In startups actively pursuing growth, the founders generally choose to focus on activities like fundraising and investor relations – sometimes to the detriment of other aspects of the business. In this scenario, the function of setting the product vision and roadmap is left to the product manager, who is often expected to “step into the shoes” of the founders, and “figure it out”.

This tends to breed two types of results:

  • A WOLF Roadmap: A Product Manager who ends up being operational in nature and creates a roadmap mostly consisting of WOLF (“Works on Latest Fire”) items. This product manager makes few contributions to the strategic direction of the product, and maintains focus on hot fixes and operational activities. Product improvements are executed based on customer requests and “what doesn’t work” with the current product build.
  • A Visionary Product Manager’s Roadmap: This is the result of a “visionary” product manager who chooses to take charge of the scenario, and ends up being the sole driver of the product roadmap in the gap left by the founders. This might result in features being implemented based on gut feel (“vision”), without consulting customers or external stakeholders, as there are no established rules or processes for such engagements.

#3 – The Team-driven or 360-degree Product Roadmap

I like to call team-driven roadmaps the “360-degree product roadmap”, as a good product roadmap should involve coordination across multiple business functions. Here the product manager collaborates with both internal and external stakeholders to identify the problems, reviews user feedback and usage data to corroborate issues, and ideates possible solutions with the team. They not only consider customer needs, but also the overall strategy of the business in painting a picture for the next 6 – 12 months, maybe more. The product manager drafts a roadmap and takes feedback from different stakeholders before “locking it in”. They consistently review the roadmap every couple of weeks to ensure the team remains aligned, and stay true to the vision.

How to make the best out of each scenario?

How do you deal with a scenario where your entire workload is handed down by a founder or a senior executive, or you find yourself working mostly on hot fixes, or doing most of the ideation around what comes next for your product portfolio? How do you institutionalize the 360-degree roadmap to deliver consistent results?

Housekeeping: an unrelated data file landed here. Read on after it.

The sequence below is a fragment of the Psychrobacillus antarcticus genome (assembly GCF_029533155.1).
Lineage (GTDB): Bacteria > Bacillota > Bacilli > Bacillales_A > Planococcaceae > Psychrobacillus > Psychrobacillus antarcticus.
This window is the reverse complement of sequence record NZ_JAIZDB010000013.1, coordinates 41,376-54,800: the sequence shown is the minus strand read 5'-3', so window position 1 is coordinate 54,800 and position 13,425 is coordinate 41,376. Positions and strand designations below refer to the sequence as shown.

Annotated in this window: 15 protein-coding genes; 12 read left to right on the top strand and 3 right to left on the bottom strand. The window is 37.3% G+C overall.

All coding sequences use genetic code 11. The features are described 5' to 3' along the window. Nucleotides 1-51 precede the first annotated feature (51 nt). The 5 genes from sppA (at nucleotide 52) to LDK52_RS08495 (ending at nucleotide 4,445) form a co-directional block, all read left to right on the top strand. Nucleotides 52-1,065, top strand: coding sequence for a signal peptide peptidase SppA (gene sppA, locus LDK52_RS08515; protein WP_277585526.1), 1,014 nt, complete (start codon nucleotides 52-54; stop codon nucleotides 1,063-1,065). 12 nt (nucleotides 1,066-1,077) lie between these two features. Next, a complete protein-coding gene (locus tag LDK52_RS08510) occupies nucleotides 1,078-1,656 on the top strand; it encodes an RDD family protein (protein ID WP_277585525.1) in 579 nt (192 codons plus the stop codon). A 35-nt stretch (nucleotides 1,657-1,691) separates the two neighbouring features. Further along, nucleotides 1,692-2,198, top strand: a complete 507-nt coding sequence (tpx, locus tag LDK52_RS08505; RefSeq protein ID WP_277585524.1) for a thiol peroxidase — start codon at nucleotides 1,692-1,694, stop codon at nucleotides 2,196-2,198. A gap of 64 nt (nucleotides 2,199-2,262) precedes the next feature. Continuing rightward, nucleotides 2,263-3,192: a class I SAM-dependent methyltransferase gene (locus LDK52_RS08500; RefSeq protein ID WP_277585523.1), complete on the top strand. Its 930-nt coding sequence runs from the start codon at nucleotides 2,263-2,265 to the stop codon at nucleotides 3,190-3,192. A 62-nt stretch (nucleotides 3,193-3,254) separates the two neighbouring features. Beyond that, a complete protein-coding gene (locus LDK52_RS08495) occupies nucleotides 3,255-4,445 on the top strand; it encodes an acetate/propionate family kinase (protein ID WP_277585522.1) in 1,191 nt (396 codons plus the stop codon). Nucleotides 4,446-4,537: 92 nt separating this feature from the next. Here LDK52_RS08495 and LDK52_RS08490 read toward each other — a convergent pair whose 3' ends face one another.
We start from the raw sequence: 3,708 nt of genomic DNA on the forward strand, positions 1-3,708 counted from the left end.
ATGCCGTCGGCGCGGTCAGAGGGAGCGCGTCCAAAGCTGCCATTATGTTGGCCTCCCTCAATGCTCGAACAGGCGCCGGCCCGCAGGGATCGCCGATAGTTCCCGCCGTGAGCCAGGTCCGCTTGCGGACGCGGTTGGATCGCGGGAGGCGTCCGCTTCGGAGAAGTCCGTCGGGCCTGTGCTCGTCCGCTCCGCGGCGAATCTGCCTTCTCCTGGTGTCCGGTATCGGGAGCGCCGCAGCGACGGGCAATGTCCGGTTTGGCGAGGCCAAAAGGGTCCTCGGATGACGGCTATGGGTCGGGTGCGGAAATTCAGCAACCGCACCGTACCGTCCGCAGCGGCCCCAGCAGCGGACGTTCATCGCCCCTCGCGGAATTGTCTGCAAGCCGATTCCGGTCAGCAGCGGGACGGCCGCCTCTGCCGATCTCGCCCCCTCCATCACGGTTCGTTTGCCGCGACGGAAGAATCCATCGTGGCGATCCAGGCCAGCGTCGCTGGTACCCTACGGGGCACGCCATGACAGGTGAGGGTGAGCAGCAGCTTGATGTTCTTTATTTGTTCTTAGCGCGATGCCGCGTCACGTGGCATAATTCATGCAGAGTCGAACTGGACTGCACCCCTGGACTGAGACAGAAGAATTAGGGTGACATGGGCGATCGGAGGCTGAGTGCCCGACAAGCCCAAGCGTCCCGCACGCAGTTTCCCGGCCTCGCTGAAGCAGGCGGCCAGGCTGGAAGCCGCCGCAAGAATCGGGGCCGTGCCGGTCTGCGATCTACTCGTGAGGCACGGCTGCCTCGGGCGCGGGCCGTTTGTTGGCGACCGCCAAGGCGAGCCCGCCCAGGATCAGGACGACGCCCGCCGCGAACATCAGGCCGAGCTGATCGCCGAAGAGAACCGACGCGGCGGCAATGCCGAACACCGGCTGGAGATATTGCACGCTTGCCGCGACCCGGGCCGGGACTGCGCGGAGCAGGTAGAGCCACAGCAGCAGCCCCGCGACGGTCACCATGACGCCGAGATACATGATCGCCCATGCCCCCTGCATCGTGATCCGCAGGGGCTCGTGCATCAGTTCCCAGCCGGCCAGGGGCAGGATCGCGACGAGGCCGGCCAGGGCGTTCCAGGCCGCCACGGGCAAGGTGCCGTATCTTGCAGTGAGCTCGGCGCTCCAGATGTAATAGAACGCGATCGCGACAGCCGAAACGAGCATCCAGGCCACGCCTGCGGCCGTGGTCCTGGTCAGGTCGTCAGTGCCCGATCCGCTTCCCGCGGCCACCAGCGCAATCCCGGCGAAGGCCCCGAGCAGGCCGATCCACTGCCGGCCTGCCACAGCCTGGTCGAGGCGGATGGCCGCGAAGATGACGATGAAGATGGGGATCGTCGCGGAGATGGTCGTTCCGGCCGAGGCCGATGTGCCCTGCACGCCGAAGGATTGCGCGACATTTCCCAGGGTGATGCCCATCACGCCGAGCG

Here are a few suggestions to make the best of things if you find yourself in either scenario:

#1.  The Top-Down Scenario

  1. Context is King: Gain as much context as you can. Identify what’s driving the existing scenario, and if it’s worked so far.
  2. Gain the Leader’s Trust: Standing up to a founder or a CEO should be a careful, tactful and data-driven process. You’ll have an easier ride once you’ve established a reputation as someone with the right understanding of things, with key data to back it up.
  3. Work behind the scenes: Influencing your leaders to a different outcome behind the scenes always works better than standing up to them at a meeting, where their seniority and egos will often actively work against you.

#2.  The WOLF and Visionary Product Manager Scenario

  1. Explore a structured consultative approach: Set up quarterly (or, at the very least) bi-annual roadmap review sessions to carry the different stakeholders along. If you’re in a really fast-paced environment, you may want to make it more frequent (maybe even monthly). Present the problems faced by your customers / end-users, and aim to ensure everyone at least understands and agrees with the problems to be solved.
  2. Refrain from solving every problem yourself: The best solutions to product problems often come from unexpected places. You should be intentional about not solving the problem until you’ve heard the opinions of others. Don’t take this to mean you should never have a solution in mind, because you definitely should. But make sure you evaluate and sense-check whatever options you’re coming up with.
  3. Leverage Design Thinking, Not Your thinking: Discussing problems as a team gives everyone the opportunity to share and construct ideas collaboratively. This cross-exchange can be incredibly powerful, and it helps a lot to bring everyone to the same page with the challenges being faced and the overall direction for next steps.